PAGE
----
Tanzanite, the story of one of the most beautiful transformations of the 20th century. In its raw state, it appears as a striated, multi-faceted prism. It owes its dominant blue color to a chemical element called vanadium.

Legend has it that one stormy day, lightning struck a purple Merelani tree, setting fire to the Tanzanian savannah. The brown zoïsite crystals on the ground were heated to the core by the flames. Shortly afterwards, the Masai people discovered that these stones had magically turned intense blue! This beautiful transformation would later be known as tanzanite...

It is estimated that this stone was formed around 585 million years ago... But it wasn't until 1967 that this beautiful violet-tinged blue gem was discovered! This latest find seems all the more extraordinary given that there is only one known deposit in the world to date: at Merelani near Arusha in Tanzania. It was in this East African country on the edge of the Indian Ocean, close to Kilimanjaro, that tanzanite was born. The Masai people consider it sacred, as does its distinctive color, combining the blue of sapphire and the violet of amethyst.

Both unique and rare, tanzanite has gradually earned its place among the most coveted gems at Jewellery. The artisan jeweler Philippe Tournaire has incorporated it into sublime creations, putting it in the spotlight. And what a light it is! Sparkling tanzanite has the ability to play with light, revealing its deep blue, purplish hues or hints of burgundy.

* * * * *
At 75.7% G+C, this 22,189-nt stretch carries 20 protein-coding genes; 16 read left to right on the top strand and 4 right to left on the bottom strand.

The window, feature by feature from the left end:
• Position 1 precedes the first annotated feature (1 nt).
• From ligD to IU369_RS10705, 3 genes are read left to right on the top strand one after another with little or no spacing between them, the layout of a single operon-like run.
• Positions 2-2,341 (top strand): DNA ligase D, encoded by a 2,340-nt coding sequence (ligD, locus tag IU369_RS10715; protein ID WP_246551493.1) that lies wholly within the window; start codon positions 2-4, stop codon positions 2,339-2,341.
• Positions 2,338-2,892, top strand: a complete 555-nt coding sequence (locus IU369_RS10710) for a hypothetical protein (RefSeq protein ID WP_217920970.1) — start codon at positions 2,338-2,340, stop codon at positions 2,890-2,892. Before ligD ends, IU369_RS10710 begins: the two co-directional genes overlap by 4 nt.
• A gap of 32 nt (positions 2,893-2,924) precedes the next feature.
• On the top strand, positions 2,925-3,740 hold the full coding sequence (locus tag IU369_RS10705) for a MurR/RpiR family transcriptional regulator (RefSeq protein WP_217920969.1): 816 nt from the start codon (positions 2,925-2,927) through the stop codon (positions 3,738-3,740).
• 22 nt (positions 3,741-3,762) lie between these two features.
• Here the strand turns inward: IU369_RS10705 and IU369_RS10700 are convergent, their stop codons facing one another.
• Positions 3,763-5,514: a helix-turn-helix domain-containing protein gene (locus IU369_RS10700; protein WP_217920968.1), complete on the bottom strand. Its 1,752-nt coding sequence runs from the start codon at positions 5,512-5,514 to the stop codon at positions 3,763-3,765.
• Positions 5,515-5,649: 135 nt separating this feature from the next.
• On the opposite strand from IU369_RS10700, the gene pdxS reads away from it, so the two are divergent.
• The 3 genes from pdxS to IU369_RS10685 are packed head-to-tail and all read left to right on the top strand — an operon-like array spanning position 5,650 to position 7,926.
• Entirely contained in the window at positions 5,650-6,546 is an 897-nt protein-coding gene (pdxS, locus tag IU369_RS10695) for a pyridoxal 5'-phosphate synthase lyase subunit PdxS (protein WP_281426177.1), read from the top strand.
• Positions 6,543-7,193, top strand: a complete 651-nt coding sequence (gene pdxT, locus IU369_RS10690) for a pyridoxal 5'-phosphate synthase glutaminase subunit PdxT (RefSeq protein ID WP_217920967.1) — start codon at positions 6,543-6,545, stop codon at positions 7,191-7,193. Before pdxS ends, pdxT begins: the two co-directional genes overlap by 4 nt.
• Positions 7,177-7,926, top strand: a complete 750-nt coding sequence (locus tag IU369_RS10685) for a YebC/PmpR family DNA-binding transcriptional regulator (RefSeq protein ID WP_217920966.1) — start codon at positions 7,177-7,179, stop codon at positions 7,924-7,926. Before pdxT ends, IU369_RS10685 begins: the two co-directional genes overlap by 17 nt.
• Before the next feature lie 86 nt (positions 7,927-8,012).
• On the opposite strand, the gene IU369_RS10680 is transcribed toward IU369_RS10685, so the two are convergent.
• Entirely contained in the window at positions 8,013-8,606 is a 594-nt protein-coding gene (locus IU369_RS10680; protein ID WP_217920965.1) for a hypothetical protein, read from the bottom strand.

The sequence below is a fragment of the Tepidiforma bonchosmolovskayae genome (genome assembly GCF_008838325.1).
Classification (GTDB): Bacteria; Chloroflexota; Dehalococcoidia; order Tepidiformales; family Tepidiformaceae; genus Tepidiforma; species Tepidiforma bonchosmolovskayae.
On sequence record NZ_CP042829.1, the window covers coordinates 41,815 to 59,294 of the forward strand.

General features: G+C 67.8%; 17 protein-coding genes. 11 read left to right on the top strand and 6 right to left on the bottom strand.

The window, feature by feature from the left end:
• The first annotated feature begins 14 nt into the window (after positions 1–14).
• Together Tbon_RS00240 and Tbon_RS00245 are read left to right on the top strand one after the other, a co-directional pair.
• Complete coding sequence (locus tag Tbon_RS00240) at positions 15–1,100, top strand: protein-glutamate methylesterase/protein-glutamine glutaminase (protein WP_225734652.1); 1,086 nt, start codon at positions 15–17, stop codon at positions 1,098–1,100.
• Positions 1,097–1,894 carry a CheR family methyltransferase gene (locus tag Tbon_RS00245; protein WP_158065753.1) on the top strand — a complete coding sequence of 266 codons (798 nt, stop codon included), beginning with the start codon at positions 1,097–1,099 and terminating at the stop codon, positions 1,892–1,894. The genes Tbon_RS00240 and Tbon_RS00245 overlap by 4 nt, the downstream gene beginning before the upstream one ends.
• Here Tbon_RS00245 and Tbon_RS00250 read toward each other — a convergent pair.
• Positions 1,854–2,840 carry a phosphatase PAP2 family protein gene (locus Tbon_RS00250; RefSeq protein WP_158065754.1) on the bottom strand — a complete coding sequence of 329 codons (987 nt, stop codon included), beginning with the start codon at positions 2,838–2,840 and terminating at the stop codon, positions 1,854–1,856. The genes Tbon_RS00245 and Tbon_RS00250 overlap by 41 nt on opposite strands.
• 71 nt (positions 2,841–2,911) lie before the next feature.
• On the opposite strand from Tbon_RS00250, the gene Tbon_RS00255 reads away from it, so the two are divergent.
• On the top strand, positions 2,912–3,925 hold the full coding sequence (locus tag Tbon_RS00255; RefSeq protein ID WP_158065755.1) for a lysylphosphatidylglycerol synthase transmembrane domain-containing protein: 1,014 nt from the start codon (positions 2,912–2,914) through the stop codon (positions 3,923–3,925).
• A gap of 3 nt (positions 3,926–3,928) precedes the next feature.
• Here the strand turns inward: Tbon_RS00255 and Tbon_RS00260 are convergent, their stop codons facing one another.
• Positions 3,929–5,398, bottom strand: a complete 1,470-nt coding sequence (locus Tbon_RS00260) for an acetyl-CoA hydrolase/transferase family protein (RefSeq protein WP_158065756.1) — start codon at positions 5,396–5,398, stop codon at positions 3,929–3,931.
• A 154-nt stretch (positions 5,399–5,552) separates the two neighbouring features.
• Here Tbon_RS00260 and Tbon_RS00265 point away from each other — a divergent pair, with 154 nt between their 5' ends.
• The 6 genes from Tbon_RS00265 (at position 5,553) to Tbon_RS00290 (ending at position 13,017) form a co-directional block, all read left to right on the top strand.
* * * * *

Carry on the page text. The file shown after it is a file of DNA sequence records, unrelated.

Tanzanite technical data

Tanzanite is a member of the zoïsite family (like andalusite and thulite, for example). Until a few decades ago, zoïsites were associated with colors such as pale blue, green, brown, pink...sometimes even colorless. They were mainly used to make small sculptures. With the arrival of tanzanite in the family, another use for zoïsites was born, this stone being faceted and gem-quality. Tanzanite is a calcium-aluminium silicate that comes from veins in gneiss. In its rough state, it appears as a striated, multi-faceted prism. It owes its dominant blue color to a chemical element called vanadium. Its hardness is between 6 and 7, which means that lapidaries have to cut it very carefully to retain as much material as possible, while still revealing the most beautiful of colors. Without human intervention, tanzanite has brown hues.

It is common and accepted that most tanzanites are embellished by heating, which reveals their intense blue lustre.

As a result, the brown notes are greatly attenuated or even disappear. This process allows us to contemplate the gem in all its splendor, as different colors can be seen very distinctly in the same crystal, depending on the angle of view (this phenomenon is called pleochroism). Thus, from any given position, tanzanite can show us its most beautiful blue, or its pronounced shades of purple, violet...

The most popular tanzanites on the market are those with a very vivid blue or intense violet-blue to lavender color. There are imitations of this beautiful stone, given its fluctuating but growing success. As it comes from only one source in the world, supply does not always match demand. As a result, in the late 1990s, imitations began to appear. These include glass imitations and doublets with synthetic stones (such as synthetic fosterite).

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